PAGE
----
18
PAUL E. EHRLICH AND KEVIN L. EASLEY
We now briefly summarize how the proof of the splitting theorem was extended
from the sectional curvature hypothesis to the desired timelike convergence con-
dition that Ric(
v, v)
2 0 for all timelike (hence all nonspacelike) tangent vectors.
J.-H. Eschenburg
[51]
obtained the first important breakthrough in realizing that
instead of trying for global control of the timelike co-rays on
!("!)
as in Beem,
Ehrlich, Markvorsen, and Galloway
[25],
it was sufficient to obtain a splitting in a
tubular neighborhood of the given timelike geodesic line and then extend the split-
ting to all of (
M, g)
through a procedure similar to the one used in making analytic
continuation type arguments in complex analysis. Hence, in
[51],
the splitting the-
orem was obtained under the assumption of both timelike geodesic completeness
and global hyperbolicity in the Ricci curvature case.
Working with this new idea, Galloway was able to remove the hypothesis of ge-
odesic completeness shortly thereafter ( cf. Galloway
[56]).
Then Newman returned
to the original question of Yau and obtained the splitting for timelike geodesic
completeness rather than global hyperbolicity ( cf. Newman
[76]).
Here, Newman
had to confront the issue that maximal nonspacelike geodesic segments could not
be constructed without global hyperbolicity, so he had to work with almost maxi-
mizers instead of geodesics, introducing a higher level of complexity. A philosophy
which emerged is that the existence of a maximal geodesic segment implies that
things work out better in a tubular neighborhood of this maximal segment, in terms
of the behavior of almost maximizers, the Busemann function, etc. In Galloway
and Horta
[57],
these ideas were given a much simplified exposition and especially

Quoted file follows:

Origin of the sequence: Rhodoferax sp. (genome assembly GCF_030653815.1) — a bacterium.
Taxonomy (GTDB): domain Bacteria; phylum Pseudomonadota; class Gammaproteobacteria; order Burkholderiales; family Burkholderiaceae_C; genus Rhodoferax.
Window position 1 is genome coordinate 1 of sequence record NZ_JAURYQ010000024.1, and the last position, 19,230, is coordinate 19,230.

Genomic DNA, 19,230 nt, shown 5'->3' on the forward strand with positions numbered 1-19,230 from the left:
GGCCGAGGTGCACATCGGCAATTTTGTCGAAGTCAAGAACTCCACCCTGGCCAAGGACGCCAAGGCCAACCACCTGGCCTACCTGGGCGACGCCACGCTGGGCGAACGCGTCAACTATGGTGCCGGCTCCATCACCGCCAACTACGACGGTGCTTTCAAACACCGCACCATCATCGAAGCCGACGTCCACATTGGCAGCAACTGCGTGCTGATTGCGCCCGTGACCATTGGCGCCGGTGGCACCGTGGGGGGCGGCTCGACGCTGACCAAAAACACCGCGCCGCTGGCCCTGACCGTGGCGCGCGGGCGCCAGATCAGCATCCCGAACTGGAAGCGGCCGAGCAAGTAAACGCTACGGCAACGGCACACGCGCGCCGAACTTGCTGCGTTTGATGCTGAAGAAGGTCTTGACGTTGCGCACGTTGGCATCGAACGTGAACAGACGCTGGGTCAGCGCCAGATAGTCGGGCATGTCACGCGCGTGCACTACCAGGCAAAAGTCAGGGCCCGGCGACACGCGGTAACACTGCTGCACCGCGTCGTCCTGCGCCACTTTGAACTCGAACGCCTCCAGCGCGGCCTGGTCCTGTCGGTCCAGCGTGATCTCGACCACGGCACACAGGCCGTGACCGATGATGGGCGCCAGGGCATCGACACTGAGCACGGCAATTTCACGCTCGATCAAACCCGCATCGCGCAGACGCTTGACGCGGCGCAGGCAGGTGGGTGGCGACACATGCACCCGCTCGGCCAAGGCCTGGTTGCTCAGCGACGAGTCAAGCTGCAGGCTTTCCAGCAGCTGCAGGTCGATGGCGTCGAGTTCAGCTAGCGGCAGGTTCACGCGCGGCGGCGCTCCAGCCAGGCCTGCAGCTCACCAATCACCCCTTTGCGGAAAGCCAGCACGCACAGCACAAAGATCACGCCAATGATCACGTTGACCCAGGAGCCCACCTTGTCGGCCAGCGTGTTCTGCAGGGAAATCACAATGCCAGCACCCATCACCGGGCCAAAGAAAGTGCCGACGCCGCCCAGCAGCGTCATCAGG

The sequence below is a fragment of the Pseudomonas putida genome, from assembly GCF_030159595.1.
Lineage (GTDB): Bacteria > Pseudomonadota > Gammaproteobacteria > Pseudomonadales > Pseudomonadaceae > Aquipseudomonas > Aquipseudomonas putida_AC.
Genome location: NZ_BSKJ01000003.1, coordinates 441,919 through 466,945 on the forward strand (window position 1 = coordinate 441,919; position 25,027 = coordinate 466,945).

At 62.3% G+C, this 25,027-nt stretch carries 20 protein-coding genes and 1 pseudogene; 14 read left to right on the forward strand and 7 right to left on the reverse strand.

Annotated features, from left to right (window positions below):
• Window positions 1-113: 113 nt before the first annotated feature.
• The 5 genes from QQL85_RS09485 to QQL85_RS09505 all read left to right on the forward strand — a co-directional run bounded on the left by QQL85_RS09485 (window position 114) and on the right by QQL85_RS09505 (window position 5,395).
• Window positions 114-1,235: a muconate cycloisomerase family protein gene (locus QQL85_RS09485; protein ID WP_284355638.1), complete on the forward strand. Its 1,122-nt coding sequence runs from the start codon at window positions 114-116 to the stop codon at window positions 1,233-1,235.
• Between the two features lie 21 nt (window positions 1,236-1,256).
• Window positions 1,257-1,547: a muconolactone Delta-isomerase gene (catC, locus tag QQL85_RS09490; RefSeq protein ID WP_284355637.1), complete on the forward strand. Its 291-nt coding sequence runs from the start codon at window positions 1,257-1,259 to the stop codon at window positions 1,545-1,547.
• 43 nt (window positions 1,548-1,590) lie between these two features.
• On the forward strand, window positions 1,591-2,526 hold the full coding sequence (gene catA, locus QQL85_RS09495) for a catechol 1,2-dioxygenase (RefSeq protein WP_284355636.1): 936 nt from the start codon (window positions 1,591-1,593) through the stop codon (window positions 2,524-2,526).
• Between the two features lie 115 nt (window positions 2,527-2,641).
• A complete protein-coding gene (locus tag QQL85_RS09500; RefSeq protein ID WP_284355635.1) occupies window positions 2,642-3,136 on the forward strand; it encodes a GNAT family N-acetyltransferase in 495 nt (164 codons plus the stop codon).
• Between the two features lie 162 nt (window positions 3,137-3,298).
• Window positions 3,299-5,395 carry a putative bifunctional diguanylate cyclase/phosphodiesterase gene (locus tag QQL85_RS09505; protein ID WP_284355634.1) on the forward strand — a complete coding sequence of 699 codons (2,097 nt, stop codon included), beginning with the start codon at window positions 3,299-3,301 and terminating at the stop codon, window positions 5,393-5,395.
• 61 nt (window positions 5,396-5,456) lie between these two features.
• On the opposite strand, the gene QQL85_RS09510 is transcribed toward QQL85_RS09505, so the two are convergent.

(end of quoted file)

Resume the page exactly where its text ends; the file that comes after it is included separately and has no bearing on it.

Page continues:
the original timelike co-ray condition of the earlier work
[25]
morphed into the
generalized timelike co-ray condition.
Out of all of these results, the Lorentzian Splitting Theorem emerged.
THEOREM
6.3. Let (M,g) be a space-time of dimension n
2
3 which satisfies
each of the following conditions:
1. ( M, g) is either globally hyperbolic or timelike geodesically complete.
2. ( M, g) satisfies the timelike convergence condition.
3. (M, g) contains a complete timelike line.
Then (M, g) splits isometrically as a product
(JR x
V, -dt2 +h), where (H, h) is a
complete Riemannian manifold.
As mentioned above, Beem and the first author had no inkling as to why Yau
had proposed the problem of proving a Lorentzian splitting theorem (which was not
mentioned by Yau in his lectures at the Institute or the Problem List written from
those lectures), but that was explained to us by Galloway when he passed through
Columbia en route to Miami from San Diego and spoke about what was published as
[55].
Yau's motivation had been the idea that timelike geodesic completeness should
interface with the concept of "curvature rigidity" which had been formulated during
the 1960s and 1970s in global Riemannian geometry, cf. especially the exposition
in the introduction to the text Cheeger and Ebin
[42],
where it was first widely
publicized.
Recall our earlier statement of the Sphere Theorem of global Riemannian ge-
ometry; if a complete, simply connected Riemannian manifold has sectional curva-
tures strictly 1/ 4-pinched, then it is homeomorphic to the n-sphere of the same
dimension. In the statement of this result, there is a curvature condition of strict
inequality. For curvature rigidity, the condition of strict inequality is relaxed to
include the possibility of equality as well, and one tries to show that either the
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